Friday, 15 September 2000

Diana Wynne Jones: A Sudden Wild Magic (1992)

Edition: Gollancz, 1997
Review number: 622

A Sudden Wild Magic hovers uneasily between the child and adult book markets; it is basically a child oriented plot to which sex scenes have been added.

The fundamental idea is that it is a magical cabal who have protected Great Britain throughout history - a convenient hurricane destroying the Armada here, Hitler deciding to invade Russia rather than Kent there - but with a twist: most of the world's crises have been magical in origin, set in motion by beings from another universe in order to make use of the technology and magical lore developed to counter them. In some ways, this idea has interest, but it is based on a distinctly simplistic view of how something as complex as world history works.

The novel begins with the discovery by the cabal that the alien race is tampering with history. They send a group off to destroy the space-station-like structure from which the crises have been launched and from where the efforts made in counteraction observed. The plot is completed with a glib, throwaway ending (which manages to use two deus ex machina characters).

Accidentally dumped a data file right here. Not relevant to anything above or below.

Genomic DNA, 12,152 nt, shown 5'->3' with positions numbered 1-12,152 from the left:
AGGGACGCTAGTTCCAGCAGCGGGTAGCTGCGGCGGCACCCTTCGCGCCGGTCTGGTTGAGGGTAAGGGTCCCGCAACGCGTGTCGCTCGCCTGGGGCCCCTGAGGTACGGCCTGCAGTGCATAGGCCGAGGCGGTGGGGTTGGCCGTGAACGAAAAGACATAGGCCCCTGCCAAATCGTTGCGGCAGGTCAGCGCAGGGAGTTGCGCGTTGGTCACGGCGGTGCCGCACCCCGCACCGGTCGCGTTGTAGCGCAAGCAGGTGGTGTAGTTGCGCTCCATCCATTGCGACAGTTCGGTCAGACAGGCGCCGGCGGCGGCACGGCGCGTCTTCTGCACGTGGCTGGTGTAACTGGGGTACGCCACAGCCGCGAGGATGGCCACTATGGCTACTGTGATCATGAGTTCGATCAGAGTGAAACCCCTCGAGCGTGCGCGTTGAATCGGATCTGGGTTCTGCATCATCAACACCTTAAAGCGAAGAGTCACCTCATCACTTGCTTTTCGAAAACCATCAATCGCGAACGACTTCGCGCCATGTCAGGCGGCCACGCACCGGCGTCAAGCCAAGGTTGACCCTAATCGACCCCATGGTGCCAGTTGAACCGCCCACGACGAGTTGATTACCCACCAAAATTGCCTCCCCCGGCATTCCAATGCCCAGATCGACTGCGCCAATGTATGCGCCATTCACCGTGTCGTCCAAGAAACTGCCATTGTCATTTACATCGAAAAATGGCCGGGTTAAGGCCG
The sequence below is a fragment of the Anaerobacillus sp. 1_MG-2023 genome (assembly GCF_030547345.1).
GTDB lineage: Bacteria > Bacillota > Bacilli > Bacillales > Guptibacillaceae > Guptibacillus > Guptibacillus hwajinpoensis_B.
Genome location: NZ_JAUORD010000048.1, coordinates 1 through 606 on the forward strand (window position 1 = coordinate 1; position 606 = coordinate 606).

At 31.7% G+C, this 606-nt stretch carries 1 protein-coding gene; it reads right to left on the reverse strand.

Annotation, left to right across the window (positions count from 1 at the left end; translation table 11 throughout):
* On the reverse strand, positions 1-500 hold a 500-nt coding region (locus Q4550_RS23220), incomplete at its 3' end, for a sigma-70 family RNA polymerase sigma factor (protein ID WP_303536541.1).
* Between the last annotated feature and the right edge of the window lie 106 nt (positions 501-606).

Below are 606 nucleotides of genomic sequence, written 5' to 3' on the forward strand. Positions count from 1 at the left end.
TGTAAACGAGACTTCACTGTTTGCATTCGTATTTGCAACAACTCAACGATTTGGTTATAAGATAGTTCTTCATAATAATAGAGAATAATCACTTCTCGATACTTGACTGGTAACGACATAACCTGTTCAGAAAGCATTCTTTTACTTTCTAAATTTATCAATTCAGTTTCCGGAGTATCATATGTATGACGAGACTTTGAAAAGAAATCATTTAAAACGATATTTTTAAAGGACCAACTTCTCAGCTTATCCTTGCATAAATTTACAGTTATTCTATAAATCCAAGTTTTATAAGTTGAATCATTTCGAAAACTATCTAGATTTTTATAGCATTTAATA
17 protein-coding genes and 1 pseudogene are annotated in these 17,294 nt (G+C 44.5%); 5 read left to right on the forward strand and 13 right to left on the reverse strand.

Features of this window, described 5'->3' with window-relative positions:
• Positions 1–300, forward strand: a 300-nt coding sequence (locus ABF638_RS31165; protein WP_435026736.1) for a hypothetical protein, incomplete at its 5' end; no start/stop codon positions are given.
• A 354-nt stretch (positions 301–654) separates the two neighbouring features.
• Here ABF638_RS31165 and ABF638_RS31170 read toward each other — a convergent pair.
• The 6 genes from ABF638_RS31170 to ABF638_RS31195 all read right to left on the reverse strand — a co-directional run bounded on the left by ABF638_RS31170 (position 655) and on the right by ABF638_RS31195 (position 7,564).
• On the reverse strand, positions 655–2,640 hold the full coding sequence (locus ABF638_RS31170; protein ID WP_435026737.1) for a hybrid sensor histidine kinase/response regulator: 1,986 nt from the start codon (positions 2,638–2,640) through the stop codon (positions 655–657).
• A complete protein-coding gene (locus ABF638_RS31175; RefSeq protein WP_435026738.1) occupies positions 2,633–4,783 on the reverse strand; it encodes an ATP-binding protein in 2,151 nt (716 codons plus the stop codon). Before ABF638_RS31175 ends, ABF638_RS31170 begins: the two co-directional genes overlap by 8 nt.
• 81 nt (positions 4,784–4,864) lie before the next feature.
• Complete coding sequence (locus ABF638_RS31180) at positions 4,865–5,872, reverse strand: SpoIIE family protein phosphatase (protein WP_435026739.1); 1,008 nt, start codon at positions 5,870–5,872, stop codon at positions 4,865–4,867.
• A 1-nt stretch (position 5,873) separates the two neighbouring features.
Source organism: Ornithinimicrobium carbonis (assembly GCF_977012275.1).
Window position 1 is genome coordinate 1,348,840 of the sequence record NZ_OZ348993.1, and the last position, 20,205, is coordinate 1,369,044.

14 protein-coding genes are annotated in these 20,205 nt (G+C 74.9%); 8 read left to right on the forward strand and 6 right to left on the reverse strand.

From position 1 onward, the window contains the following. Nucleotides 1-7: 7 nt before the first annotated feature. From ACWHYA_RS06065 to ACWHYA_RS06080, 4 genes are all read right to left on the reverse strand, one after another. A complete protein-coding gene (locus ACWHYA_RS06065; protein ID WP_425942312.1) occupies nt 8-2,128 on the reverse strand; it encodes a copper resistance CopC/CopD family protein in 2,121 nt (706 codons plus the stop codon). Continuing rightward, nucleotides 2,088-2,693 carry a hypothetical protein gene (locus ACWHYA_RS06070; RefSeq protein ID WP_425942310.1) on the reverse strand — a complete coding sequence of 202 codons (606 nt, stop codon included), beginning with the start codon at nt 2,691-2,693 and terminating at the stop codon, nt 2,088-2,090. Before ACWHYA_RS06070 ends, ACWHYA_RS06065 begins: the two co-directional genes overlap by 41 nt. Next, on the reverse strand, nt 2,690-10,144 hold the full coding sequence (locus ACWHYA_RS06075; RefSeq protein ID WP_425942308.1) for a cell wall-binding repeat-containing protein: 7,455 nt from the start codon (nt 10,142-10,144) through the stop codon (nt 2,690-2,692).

More criticisms can be made, including incongruities such as the fact that despite watching Earth for hundreds of years, the observers had never worked out that both they and those they watched were human. The fact that this is made the reason for immediately ending the exploitation is strange; human beings have never had any particular compunction about exploiting each other, and surely intelligence is as good a ground to stop for a civilised race - and that those observed were intelligent must have been obvious.

A Sudden Wild Magic may be an exceptionally lazy novel, but it has one big merit. It is well enough written to encourage the reader, once started, to get through to the end (disappointing though that may prove to be).

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